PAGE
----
Art in Town

Art in the Workplace

Art On Campus

Art In Trenton

Other Galleries

Art by the River

To the North

Other Museums

Corrections or additions?

This review by Pat Summers was prepared for the August 9, 2000

edition of U.S. 1 Newspaper. All rights reserved.

Paper, Ubiquitous & Artful

From China around 200 A.D., when paper was first made,

to Route 1, Princeton, 2000 A.D., where handmade paper in varied


and beautiful artistic incarnations is being exhibited. In between

those two dates: a multitude of discoveries and inventions and


for paper, which has been called one of the most ubiquitous substances

on earth.

At first, paper was a utilitarian material, whose labor-intensive

production was based on beating such vegetable materials as mulberry

bark into pulp, then forming sheets, which were dried and used in

a variety of ways. The noting and recording functions initially made

possible by paper quickly expanded to encompass art and literature,

besides countless other more prosaic uses. Consider how paper


our lives now. Open the kitchen cupboard, stocked with paper


Read a newspaper, a magazine, a book. Write a check or a letter, then

put it in an envelope, affix a stamp, and mail it. Build a model


or fly a kite. Buy a lampshade. Wear a straw hat you can crush and

pack in a suitcase.

In 19th-century America, with the coming of industrial paper


the hand manufacture of paper waned, and wood pulp, far cheaper than

cotton or linen rags, became its raw material. Ironically, possible

paper applications expanded exponentially — just as much of its

beauty and unique qualities were lost. Not until the 1960s and ’70s,

when demand for special, textured paper surfaces arose once again,

did hand papermaking move back into the realm of craft. Then, paper

made the "old-fashioned way," in papermills founded for that

purpose, could be partnered with printmaking and other arts, enriching

their products with its own look and texture.

Only about 40 years ago, handmade paper transitioned from a support

material to a medium in its own right, as artists began serious


of its innate characteristics and potential. Used as a medium, paper

allows a visual artist to be expressive; no longer merely the passive

bearer of a message, the medium of paper is the message. Since

then, the products of hand papermaking have come to be regarded as

art forms.

Both recent and current uses of handmade paper are extensively and

masterfully demonstrated by the four artists — Anita Benarde,

Margaret K. Johnson, Joan B. Needham, and Marie Sturken —


in "Handmade Paper Works" at the Summit Bancorp Gallery, on

Route 1 at Carnegie Center, through September 1.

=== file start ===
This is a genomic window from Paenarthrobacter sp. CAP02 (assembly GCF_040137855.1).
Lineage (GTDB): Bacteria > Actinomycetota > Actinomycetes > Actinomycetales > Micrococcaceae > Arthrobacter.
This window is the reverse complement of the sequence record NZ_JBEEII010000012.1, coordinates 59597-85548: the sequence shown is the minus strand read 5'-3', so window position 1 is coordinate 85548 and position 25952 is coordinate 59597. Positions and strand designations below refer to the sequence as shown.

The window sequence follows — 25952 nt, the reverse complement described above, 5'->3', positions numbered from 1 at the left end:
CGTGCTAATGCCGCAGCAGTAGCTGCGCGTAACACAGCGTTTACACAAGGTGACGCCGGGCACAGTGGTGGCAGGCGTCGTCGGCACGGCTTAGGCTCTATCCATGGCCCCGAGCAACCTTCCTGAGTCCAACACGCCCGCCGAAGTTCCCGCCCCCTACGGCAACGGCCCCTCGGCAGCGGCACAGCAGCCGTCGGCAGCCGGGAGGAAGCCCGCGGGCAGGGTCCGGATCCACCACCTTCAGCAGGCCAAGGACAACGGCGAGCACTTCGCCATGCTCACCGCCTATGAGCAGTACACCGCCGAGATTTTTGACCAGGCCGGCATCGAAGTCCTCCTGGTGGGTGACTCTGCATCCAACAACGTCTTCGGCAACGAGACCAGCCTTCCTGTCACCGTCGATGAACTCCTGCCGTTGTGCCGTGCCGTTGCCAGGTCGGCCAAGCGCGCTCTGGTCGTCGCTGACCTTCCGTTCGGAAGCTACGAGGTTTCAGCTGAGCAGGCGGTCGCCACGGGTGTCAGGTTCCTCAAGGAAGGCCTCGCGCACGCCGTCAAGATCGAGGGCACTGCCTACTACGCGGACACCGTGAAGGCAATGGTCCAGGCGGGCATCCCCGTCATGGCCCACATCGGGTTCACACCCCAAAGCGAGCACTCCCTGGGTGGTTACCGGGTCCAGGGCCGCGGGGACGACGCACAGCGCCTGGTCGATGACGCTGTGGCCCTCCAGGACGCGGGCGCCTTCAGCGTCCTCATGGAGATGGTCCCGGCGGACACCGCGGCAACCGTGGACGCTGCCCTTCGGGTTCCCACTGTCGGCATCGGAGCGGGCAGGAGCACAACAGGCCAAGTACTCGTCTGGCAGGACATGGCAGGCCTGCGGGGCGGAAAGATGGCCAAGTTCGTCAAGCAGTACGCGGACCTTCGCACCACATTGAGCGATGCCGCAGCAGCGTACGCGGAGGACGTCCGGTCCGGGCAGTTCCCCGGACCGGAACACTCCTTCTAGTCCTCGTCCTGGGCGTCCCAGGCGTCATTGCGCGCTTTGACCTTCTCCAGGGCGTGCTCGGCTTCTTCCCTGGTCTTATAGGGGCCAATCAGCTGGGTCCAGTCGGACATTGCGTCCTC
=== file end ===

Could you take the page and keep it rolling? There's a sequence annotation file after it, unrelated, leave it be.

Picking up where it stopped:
Large and small; two, three, and in-between-dimensional; wall pieces,

floor pieces and work in boxes; pulp paintings and sculptures; flat

and textured work; minimalist and maximalist styles; suggestive and

explicit in tone: this really is a "really big show."


on how you count them, there are 50 works, give or take a few in the

show curated by Delann Gallery Domani. Not all the work is recent

(it couldn’t be), yet the show provides a comprehensive overview of

the many ways handmade paper becomes art.

And the Summit setting accommodates a lot of art, comfortably. First,

there’s the lobby, then a long hallway wall, which is opposite angled

walls forming alcoves for both wall and floor pieces. The only


in some lights, are spackle patches that stand out from the wall


Walking into the Summit Bank lobby, one quickly encounters Joan B.

Needham’s "Six Ceremonial Posts," each one 7 to 10-feet tall,

and all looking like weathered bronze monoliths from a far-off


Tapering to a long, pointed top, each sculpture has ridged supporting

rings at intervals, a width and tilt of its own, and different-sized

openings — slits, windows, or cells — in its surface.

Open-ended and actually lightweight, these columns are, the artist

notes, constructed much like a racing shell, something she as a rower

is familiar with. Reed and rattan are basic ingredients, as are


modeling paste, wooden rods, and waxed flax. The dried-pulp surfaces

are finely speckled with colors, and grouped as they are, the posts

resemble tall, exotic members of a welcoming committee for the


They also provide a dramatic idea of the lengths — and heights

— to which handmade paper can go.

After years as a printmaker, working on paper, Needham says she


longer wanted to work on the surface; I wanted to work into

it," and texture was increasingly important to her. She decided

to study papermaking with one of the pioneers in the field, Laurence

Barker (currently recognized as such in the "Paper Trail"

exhibition at Rutgers’ Mason Gross School of the Arts in New Brunswick

that runs through August 12). In the early ’80s, Needham spent three

papermaking months in Barcelona, and came home a believer, seeking

converts and eager to change her own papermaking world.

Besides starting a handmade paper course at Mercer County Community

College, where she still teaches art, she also talked up the idea

of hand papermaking to her artist friends — including colleagues

in this exhibition. Anita Benarde, then a printmaker and painter,

remembers Needham’s animation even now, and Marie Sturken used


"Spanish paper" for the printmaking she was doing at the time.

Before long, Needham had introduced them to Dieu Donne, the now-famous

New York City papermill, and the innumerable ways it facilitates hand

papermaking as an art form. Together and separately, the artists have

gone there ever since. Many of the pieces in the Summit show were

made at Dieu Donne by the "four (papermaking) amigas."

Needham’s other work with handmade paper includes two of her hanging

"Tapestries," deeply red and marvelously textured, and